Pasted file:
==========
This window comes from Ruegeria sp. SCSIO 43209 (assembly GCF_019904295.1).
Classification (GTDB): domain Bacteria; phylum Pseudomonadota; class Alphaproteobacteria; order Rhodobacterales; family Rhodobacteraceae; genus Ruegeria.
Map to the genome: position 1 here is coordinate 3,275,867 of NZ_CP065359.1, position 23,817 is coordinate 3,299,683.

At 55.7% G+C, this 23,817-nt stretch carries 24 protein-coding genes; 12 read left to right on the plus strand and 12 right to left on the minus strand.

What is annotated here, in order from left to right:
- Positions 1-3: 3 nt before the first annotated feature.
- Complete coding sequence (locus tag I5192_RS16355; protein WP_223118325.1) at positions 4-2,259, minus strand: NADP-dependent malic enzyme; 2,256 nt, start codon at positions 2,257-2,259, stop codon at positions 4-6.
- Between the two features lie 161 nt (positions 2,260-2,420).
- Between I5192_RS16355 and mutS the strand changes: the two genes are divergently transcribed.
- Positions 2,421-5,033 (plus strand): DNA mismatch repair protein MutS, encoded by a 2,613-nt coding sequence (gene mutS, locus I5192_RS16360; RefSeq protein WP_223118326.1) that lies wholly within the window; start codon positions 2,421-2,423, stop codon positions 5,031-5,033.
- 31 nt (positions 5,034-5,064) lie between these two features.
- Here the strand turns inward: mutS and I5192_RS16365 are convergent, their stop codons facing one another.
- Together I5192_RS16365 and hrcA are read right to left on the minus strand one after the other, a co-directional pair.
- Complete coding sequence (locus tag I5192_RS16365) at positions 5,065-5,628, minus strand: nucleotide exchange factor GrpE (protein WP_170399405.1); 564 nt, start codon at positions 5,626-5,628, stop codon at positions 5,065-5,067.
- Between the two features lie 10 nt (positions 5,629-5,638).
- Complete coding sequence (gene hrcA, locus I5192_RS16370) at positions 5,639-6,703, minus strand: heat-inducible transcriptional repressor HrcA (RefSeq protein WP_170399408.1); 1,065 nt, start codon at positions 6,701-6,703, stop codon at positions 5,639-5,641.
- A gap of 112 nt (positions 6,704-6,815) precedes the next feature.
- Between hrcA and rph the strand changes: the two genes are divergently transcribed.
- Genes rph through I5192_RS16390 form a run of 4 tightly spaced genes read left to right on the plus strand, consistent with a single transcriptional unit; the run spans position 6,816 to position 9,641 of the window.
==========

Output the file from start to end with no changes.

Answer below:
This window comes from Ruegeria sp. SCSIO 43209 (assembly GCF_019904295.1).
Classification (GTDB): domain Bacteria; phylum Pseudomonadota; class Alphaproteobacteria; order Rhodobacterales; family Rhodobacteraceae; genus Ruegeria.
Map to the genome: position 1 here is coordinate 3,275,867 of NZ_CP065359.1, position 23,817 is coordinate 3,299,683.

At 55.7% G+C, this 23,817-nt stretch carries 24 protein-coding genes; 12 read left to right on the plus strand and 12 right to left on the minus strand.

What is annotated here, in order from left to right:
- Positions 1-3: 3 nt before the first annotated feature.
- Complete coding sequence (locus tag I5192_RS16355; protein WP_223118325.1) at positions 4-2,259, minus strand: NADP-dependent malic enzyme; 2,256 nt, start codon at positions 2,257-2,259, stop codon at positions 4-6.
- Between the two features lie 161 nt (positions 2,260-2,420).
- Between I5192_RS16355 and mutS the strand changes: the two genes are divergently transcribed.
- Positions 2,421-5,033 (plus strand): DNA mismatch repair protein MutS, encoded by a 2,613-nt coding sequence (gene mutS, locus I5192_RS16360; RefSeq protein WP_223118326.1) that lies wholly within the window; start codon positions 2,421-2,423, stop codon positions 5,031-5,033.
- 31 nt (positions 5,034-5,064) lie between these two features.
- Here the strand turns inward: mutS and I5192_RS16365 are convergent, their stop codons facing one another.
- Together I5192_RS16365 and hrcA are read right to left on the minus strand one after the other, a co-directional pair.
- Complete coding sequence (locus tag I5192_RS16365) at positions 5,065-5,628, minus strand: nucleotide exchange factor GrpE (protein WP_170399405.1); 564 nt, start codon at positions 5,626-5,628, stop codon at positions 5,065-5,067.
- Between the two features lie 10 nt (positions 5,629-5,638).
- Complete coding sequence (gene hrcA, locus I5192_RS16370) at positions 5,639-6,703, minus strand: heat-inducible transcriptional repressor HrcA (RefSeq protein WP_170399408.1); 1,065 nt, start codon at positions 6,701-6,703, stop codon at positions 5,639-5,641.
- A gap of 112 nt (positions 6,704-6,815) precedes the next feature.
- Between hrcA and rph the strand changes: the two genes are divergently transcribed.
- Genes rph through I5192_RS16390 form a run of 4 tightly spaced genes read left to right on the plus strand, consistent with a single transcriptional unit; the run spans position 6,816 to position 9,641 of the window.